March 23, 2017



On March 22, 2017, Federal Finance Minister Morneau presented the Liberal government’s second budget. The budget reinforced the government’s on-going themes of helping middle class families, growing the economy and creating jobs.

In terms of specific initiatives, the government has introduced what they are calling the “Innovation and Skills Plan”. The plan will focus on six areas: advanced manufacturing, agri-food, clean technology, digital industries, health and bio-sciences, and clean resources. A number of additional programs are proposed to support innovation and to foster growth in the clean energy sector. Among these programs is the establishment of Innovation Canada, an investment in business led “superclusters”, the creation of a new Strategic Innovation Fund, the launch of a new Venture Capital Catalyst Initiative, and access to financing for clean technology firms.

As well, the government intends to close loopholes that cause unfair tax advantages for some at the expense of others. The budget also proposes an investment of an additional $523.9 million over five years to build on previous investments to support the Canada Revenue Agency’s efforts to prevent tax evasion and improve tax compliance.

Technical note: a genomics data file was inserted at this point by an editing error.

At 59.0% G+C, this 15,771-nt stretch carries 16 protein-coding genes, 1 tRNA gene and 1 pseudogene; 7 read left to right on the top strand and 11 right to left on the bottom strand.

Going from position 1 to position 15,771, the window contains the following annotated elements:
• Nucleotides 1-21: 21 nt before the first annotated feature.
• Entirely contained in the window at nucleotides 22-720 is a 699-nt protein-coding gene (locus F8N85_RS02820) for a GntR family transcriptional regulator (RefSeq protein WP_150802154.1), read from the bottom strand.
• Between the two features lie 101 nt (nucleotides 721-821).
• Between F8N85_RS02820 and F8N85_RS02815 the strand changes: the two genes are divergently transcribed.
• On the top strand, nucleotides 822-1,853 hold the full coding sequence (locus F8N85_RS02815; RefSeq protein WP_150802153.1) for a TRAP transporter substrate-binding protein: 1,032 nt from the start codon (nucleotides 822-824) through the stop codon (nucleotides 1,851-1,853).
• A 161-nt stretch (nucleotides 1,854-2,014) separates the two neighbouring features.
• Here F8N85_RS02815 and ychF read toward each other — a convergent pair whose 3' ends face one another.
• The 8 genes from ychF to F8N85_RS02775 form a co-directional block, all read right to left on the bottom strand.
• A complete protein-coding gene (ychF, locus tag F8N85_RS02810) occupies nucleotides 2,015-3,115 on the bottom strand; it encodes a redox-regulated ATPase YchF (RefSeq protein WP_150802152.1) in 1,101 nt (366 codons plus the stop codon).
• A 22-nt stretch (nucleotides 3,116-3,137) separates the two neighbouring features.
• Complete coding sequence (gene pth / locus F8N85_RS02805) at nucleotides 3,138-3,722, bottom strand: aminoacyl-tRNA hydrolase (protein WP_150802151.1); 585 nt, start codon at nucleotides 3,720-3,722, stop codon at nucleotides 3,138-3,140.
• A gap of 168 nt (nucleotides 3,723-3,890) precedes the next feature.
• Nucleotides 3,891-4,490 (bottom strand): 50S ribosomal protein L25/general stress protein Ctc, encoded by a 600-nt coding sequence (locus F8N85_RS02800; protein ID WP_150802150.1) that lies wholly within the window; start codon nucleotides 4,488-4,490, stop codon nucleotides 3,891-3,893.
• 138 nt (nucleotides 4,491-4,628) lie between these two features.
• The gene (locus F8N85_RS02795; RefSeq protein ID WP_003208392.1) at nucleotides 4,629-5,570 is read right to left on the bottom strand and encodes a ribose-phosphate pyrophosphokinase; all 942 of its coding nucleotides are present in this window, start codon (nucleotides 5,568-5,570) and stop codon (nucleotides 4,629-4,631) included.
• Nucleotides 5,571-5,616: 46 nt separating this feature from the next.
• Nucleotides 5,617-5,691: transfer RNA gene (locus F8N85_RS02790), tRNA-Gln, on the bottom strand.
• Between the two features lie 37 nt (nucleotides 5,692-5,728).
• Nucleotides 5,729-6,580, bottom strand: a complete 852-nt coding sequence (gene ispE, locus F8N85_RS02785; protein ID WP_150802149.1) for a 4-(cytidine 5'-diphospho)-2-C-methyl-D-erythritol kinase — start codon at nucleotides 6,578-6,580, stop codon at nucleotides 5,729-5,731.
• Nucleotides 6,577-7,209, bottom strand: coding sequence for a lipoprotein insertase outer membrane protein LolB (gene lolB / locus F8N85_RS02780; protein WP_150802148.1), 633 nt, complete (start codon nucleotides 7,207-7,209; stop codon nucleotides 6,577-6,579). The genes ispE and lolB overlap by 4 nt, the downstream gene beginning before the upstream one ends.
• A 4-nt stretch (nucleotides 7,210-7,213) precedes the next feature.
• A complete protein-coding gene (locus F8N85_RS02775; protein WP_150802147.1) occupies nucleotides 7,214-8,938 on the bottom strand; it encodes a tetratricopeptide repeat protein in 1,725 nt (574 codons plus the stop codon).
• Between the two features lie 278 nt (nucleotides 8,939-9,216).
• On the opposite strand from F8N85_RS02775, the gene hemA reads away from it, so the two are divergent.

The deficit for 2016-2017 is estimated to be $23 billion, and a deficit of $28.5 billion is predicted for 2017-2018. That represents a year-over-year increase of almost 24%. The deficit is projected to decline gradually, reaching $18.8 billion by 2021-2022. The federal debt-to-GDP ratio is estimated to be 31.6% for 2017-2018. This ratio is estimated to decline to 30.9% in 2021-2022. GDP is expected to grow by 1.9% in 2017 and by 2.0% in 2018.

The CPI inflation rate for 2017 is estimated at 2.0%, and is expected to remain stable over the near to medium term. The unemployment rate for 2017 is estimated to be 6.9% and is expected to decrease to 6.4% in 2021.



There are proposed changes in the legislative meaning of “de facto” control. The revised meaning will apply for taxation years beginning on or after March 22, 2017.

The budget indicates that Canada is pursuing signature of the Multilateral Instrument (MLI) released on November 24, 2016 as a result of the Organisation for Economic Co-operation and Development’s Base Erosion and Profit Shifting Initiative. The MLI has the potential to modify certain provisions of numerous tax treaties simultaneously.